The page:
Suspension proved itself to be just as impressive two-up and loaded with luggage as it had when riding solo. That being said I was disappointed to discover that even maxing out the preload on the rear shock could not maintain the chassis attitude, sagging a few degrees under our combined 130kg. On darker days and in tunnels I was regularly flashed by oncoming drivers convinced I had left my high-beams on, and the maximum 45-degree lean angles were noticably reduced. The centrestand touches down first on the T-Max, and with very little give it would be very easy to lift the bike off the ground on sharper bends. I think a stronger spring or new shock may be in the T-Max’s future.

Brakes are another area that proved adequate for the task at hand, even if they aren’t up to enthusiastic use when fully-loaded. With the centre of gravity so low in the vehicle, there’s not a great deal of weight transfer, limiting total braking before the ABS cuts in. Braking felt perfectly safe and stable in most realistic circumstances, but the feedback from the chassis, suspension and brakes advises against hooligan behaviour. If you’re a quick rider, and like to ride as fast two-up as you do solo, then this might be the bike for you.Fuel economy seems enormously variable. Spirited, mixed solo riding returns around 55-60mpg, and relaxed two-up touring sits in the 60-70mpg range. The full-speed autoroute trip drained the 15-litre tank in just over 100 miles, meaning that we were filling up once an hour and just scraping 40mpg. Later experiments at slightly reduced cruising speeds saw economy climb into the low 50’s, proving that no engine is truly efficient when running at its absolute design limits.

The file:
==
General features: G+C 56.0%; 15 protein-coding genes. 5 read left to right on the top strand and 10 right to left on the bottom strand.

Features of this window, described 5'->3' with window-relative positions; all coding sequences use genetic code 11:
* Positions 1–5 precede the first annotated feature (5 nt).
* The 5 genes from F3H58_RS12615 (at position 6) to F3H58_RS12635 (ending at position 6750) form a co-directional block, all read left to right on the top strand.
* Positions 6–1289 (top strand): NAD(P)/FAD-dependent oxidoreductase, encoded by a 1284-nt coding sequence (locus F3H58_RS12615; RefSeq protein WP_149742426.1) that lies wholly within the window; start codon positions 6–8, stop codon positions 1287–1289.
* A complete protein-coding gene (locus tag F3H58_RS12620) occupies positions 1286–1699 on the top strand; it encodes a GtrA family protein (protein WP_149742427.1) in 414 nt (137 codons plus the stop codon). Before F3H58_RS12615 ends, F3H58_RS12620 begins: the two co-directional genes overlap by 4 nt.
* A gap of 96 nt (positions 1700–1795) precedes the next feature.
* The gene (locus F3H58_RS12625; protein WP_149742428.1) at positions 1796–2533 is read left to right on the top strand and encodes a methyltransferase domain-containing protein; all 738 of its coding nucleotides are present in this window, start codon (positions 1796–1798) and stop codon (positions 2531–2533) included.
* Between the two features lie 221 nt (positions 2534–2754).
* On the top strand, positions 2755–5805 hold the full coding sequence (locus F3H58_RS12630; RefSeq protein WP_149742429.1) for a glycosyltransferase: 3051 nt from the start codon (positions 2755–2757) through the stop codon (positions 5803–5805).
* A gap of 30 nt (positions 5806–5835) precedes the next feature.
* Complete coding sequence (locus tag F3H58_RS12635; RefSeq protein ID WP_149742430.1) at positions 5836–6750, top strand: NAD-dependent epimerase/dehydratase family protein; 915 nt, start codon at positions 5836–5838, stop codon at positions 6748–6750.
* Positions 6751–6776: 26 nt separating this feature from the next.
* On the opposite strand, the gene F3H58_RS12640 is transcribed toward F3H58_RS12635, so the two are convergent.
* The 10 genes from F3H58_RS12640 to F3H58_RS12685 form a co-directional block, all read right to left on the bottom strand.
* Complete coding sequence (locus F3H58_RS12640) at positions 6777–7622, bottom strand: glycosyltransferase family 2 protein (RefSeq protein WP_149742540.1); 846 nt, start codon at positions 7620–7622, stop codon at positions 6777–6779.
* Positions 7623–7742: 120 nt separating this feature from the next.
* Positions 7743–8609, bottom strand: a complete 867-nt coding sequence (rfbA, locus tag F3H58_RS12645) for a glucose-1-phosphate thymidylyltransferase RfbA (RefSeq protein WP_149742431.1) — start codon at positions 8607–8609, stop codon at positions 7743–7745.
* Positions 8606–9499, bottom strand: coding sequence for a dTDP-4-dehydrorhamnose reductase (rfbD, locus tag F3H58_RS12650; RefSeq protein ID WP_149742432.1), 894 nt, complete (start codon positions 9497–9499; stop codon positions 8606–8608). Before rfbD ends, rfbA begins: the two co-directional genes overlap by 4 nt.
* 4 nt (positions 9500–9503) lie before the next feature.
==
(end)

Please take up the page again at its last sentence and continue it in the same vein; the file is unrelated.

Comfort and stability were fantastic. The electric screen allowed me to dial out wind noise under the vast majority of conditions and the seats were comfortable for hours and hours of riding for both rider and pillion. I would prefer the handlebars be set further back, but then I do have notoriously short arms, and at 5’8” I was easily able to stretch out my legs on the spacious footboards. The wide seat meant that I had to settle for tiptoes on either side at a stop, but putting a single foot down flat is perfectly possible with the other on the boards. The weight is held low in the chassis, so balancing when stationary is much easier than it would be for a similarly-weighted adventure bike.